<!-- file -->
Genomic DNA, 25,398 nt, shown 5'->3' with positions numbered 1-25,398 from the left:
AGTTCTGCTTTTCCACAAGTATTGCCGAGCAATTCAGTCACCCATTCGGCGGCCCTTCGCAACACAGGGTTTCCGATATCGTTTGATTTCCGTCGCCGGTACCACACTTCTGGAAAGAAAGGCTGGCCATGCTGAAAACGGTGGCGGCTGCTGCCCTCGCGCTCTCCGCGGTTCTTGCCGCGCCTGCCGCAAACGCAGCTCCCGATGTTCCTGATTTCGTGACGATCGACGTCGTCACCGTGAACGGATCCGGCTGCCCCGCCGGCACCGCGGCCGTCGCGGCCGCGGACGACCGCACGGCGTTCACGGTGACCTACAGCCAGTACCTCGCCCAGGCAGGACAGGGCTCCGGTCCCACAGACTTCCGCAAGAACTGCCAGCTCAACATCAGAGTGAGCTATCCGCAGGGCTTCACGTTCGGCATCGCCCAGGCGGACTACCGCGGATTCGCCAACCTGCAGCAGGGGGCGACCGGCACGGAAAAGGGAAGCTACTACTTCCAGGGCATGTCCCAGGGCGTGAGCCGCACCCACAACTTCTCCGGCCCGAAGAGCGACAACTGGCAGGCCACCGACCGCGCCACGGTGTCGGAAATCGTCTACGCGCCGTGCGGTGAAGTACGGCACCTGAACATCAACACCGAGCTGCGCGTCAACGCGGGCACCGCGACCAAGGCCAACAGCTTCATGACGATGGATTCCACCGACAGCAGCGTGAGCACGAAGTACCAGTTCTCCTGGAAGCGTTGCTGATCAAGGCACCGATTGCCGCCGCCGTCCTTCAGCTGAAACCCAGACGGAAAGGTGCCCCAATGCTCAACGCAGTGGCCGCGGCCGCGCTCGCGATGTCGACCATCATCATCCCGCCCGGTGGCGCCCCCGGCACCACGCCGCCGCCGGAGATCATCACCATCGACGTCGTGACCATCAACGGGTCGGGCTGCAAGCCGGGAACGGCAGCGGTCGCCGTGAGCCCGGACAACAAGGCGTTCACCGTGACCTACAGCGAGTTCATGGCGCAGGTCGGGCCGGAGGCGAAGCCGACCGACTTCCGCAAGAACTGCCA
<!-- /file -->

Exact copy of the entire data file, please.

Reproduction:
Genomic DNA, 25,398 nt, shown 5'->3' with positions numbered 1-25,398 from the left:
AGTTCTGCTTTTCCACAAGTATTGCCGAGCAATTCAGTCACCCATTCGGCGGCCCTTCGCAACACAGGGTTTCCGATATCGTTTGATTTCCGTCGCCGGTACCACACTTCTGGAAAGAAAGGCTGGCCATGCTGAAAACGGTGGCGGCTGCTGCCCTCGCGCTCTCCGCGGTTCTTGCCGCGCCTGCCGCAAACGCAGCTCCCGATGTTCCTGATTTCGTGACGATCGACGTCGTCACCGTGAACGGATCCGGCTGCCCCGCCGGCACCGCGGCCGTCGCGGCCGCGGACGACCGCACGGCGTTCACGGTGACCTACAGCCAGTACCTCGCCCAGGCAGGACAGGGCTCCGGTCCCACAGACTTCCGCAAGAACTGCCAGCTCAACATCAGAGTGAGCTATCCGCAGGGCTTCACGTTCGGCATCGCCCAGGCGGACTACCGCGGATTCGCCAACCTGCAGCAGGGGGCGACCGGCACGGAAAAGGGAAGCTACTACTTCCAGGGCATGTCCCAGGGCGTGAGCCGCACCCACAACTTCTCCGGCCCGAAGAGCGACAACTGGCAGGCCACCGACCGCGCCACGGTGTCGGAAATCGTCTACGCGCCGTGCGGTGAAGTACGGCACCTGAACATCAACACCGAGCTGCGCGTCAACGCGGGCACCGCGACCAAGGCCAACAGCTTCATGACGATGGATTCCACCGACAGCAGCGTGAGCACGAAGTACCAGTTCTCCTGGAAGCGTTGCTGATCAAGGCACCGATTGCCGCCGCCGTCCTTCAGCTGAAACCCAGACGGAAAGGTGCCCCAATGCTCAACGCAGTGGCCGCGGCCGCGCTCGCGATGTCGACCATCATCATCCCGCCCGGTGGCGCCCCCGGCACCACGCCGCCGCCGGAGATCATCACCATCGACGTCGTGACCATCAACGGGTCGGGCTGCAAGCCGGGAACGGCAGCGGTCGCCGTGAGCCCGGACAACAAGGCGTTCACCGTGACCTACAGCGAGTTCATGGCGCAGGTCGGGCCGGAGGCGAAGCCGACCGACTTCCGCAAGAACTGCCA